I started by doing a web search and finding Julia's recipe here. Eventually, I did my usual YouTube search and found this great pairing of videos that tell you how to eat them, along with some other good videos about how to prepare them. Should've watched those first, but I don't think the cooking was any worse for it.
I started by trimming the stem down to about 1" and just barely nipping off the sharp ends of the leaves with a pair of scissors. Julia wants you to cut off the top of the artichoke as well. I said "Phooey!" to that and only trimmed the stem. I assume that the top trim was to prevent the amount of artichoke that protrudes from the water (pictured... we got a floater). I'm glad in the end that I didn't, because the leaves that would've been trimmed turned out to be the tastiest ones.
My simple solution to how far this thing wanted to stick out of the water. As the water really started to boil, it wasn't as big a deal, only sticking out maybe 1", but early on I was worried. Eventually, I used a pair of tongs to flip it over and stuck a butter knife into the center of the stem to test its done-ness. Perfection.
I had a little more trouble with the lemon-butter sauce. First, I accidentally let my lemon juice mixture brown slightly because I got sidetracked in trying to make the artichoke stay submerged. Then I was just confused -- why would you whisk in *cold* butter? Why not just gradually add softened butter? It's just going to have to melt anyway? But I tried to do it according to the recipe. Somewhere along the line, I think because of browning of the lemon juice, I got weird sediment-like stuff in the mixture. Determined not to let this phase me, I found a tiny strainer and ran the finished product through it into a small bowl to sit while the artichoke finished cooking.
The finished product! Ooh, don't I feel so fancy?!
Well, for a minute, anyway. This is the moment of "erm... how do I eat this thing?" which led me to my YouTube search. Took me a minute, too, to figure out that the bottom couple of leaf layers weren't really edible. The center ones were pretty good, though. But it seems to me that artichoke is, well, a bit bland. I wish I'd added more pepper to the sauce, because it paired well, but still left something to be desired. I think if it had a little spice to it, it would've been good. But I guess I just don't have a big taste for artichoke alone... I like it fine in the aforementioned dishes, but alone... meh. Too much work for something I'm feeling ambivalent about.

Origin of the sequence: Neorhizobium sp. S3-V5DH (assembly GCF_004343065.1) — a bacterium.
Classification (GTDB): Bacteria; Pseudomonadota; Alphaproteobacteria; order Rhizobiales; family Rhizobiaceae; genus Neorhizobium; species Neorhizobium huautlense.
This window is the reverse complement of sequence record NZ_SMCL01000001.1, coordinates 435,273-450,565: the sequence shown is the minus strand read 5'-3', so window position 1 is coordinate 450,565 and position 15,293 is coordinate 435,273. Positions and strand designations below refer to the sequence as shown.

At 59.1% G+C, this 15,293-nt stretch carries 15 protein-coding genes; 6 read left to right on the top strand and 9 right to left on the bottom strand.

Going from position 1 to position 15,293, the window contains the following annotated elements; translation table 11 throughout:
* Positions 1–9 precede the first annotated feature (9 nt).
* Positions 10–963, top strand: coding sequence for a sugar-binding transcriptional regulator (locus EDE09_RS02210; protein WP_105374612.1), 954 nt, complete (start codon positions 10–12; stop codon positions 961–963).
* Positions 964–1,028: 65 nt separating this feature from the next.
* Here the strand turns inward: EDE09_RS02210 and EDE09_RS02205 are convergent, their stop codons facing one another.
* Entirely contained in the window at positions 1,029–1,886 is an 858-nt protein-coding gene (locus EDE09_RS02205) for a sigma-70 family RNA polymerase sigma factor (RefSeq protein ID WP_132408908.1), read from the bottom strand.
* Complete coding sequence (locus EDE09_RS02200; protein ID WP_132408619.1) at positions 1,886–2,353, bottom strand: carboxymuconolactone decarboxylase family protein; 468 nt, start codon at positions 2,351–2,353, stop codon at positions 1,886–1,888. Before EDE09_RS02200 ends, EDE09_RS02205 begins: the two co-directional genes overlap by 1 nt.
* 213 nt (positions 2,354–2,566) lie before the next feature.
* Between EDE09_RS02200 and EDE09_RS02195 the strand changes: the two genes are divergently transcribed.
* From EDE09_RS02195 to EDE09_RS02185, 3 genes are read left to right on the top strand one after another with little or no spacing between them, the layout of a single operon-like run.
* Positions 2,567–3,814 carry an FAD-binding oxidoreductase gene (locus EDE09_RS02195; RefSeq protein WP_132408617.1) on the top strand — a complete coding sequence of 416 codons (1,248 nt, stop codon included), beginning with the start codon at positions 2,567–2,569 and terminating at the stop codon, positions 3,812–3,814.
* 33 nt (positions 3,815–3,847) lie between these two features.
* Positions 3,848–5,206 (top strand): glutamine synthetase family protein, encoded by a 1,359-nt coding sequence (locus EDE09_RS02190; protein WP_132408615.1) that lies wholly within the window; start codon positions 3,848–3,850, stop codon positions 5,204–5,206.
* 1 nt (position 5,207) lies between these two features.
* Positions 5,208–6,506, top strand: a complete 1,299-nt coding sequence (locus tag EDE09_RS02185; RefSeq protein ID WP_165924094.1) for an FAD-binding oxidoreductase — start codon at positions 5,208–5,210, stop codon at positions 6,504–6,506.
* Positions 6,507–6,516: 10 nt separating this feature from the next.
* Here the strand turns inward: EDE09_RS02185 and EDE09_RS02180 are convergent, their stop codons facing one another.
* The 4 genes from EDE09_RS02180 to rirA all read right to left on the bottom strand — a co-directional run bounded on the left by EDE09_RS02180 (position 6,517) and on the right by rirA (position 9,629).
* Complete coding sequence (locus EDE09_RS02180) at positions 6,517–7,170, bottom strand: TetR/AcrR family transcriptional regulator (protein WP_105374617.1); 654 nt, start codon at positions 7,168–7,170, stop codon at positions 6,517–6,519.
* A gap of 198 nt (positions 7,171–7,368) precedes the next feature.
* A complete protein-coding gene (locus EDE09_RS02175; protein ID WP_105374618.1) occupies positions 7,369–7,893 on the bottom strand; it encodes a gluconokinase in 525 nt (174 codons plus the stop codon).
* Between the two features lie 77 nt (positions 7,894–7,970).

The aftermath. I wanted you to see the mess I was left with. Pile of napkins, as between the amount of water in the artichoke and the level of drippy of the lemon butter, I was a bit sloppy. My neat-looking little artichoke was reduced to a pile of garbage. And the lemon butter not only curdled, but the water you're meant to add at the end apparently separated. Euuurrrggh.
I don't get where people talk about the artichoke being "sexy" and "sensual" to eat. I'd describe it as "primal". More than anything, I felt like a monkey trying to get ants from the inside of a stick, or a bird dropping shellfish against a rock.
There was one lovely moment, though, and that's what I'll leave you with. I opened the last couple of inner leaf layers around the "choke", and it made a lovely flower.
Wednesday, September 9, 2009
Great movie, almost as good a dish. We made this the other day, using some vegetables from our garden and some my mom got from a local market. Here's her recipe for it.
1 eggplant, chopped
1 medium onion, sliced or chopped
2 medium zucchini, chopped
3 cloves garlic, diced or crushed, or about 3 teaspoons garlic powder
7-8 ripe tomatoes, chopped
1/3 c. olive oil
About 2 tablespoons balsamic vinegar
1-2 teaspoons fresh herbs. Mom suggests oregano, basil and thyme, but we didn't have thyme, so I also used Italian seasoning.
Seasoned salt and pepper to taste
Stir everything together and put in a 9X13 pan. Bake uncovered at 350F for about 1 hour. Open the oven every 15 minutes or so and give it a good stir. This time, we cooked it on a large shallow pan (like a big jelly roll pan) so that more of it was exposed and got a little brown. We really should've cooked it a little longer, too, but we were all pretty Starvin Marvin.
It was pretty good. I'm not generally a fan of things that are solely vegetables (yes, and I'm vegetarian), but it was tasty. And to make it more of a full meal, I also made deviled eggs and cheesy garlic bread. Delicious! Though I burned the first batch of garlic bread because I got distracted. First rule of the kitchen should be STAY ON TASK.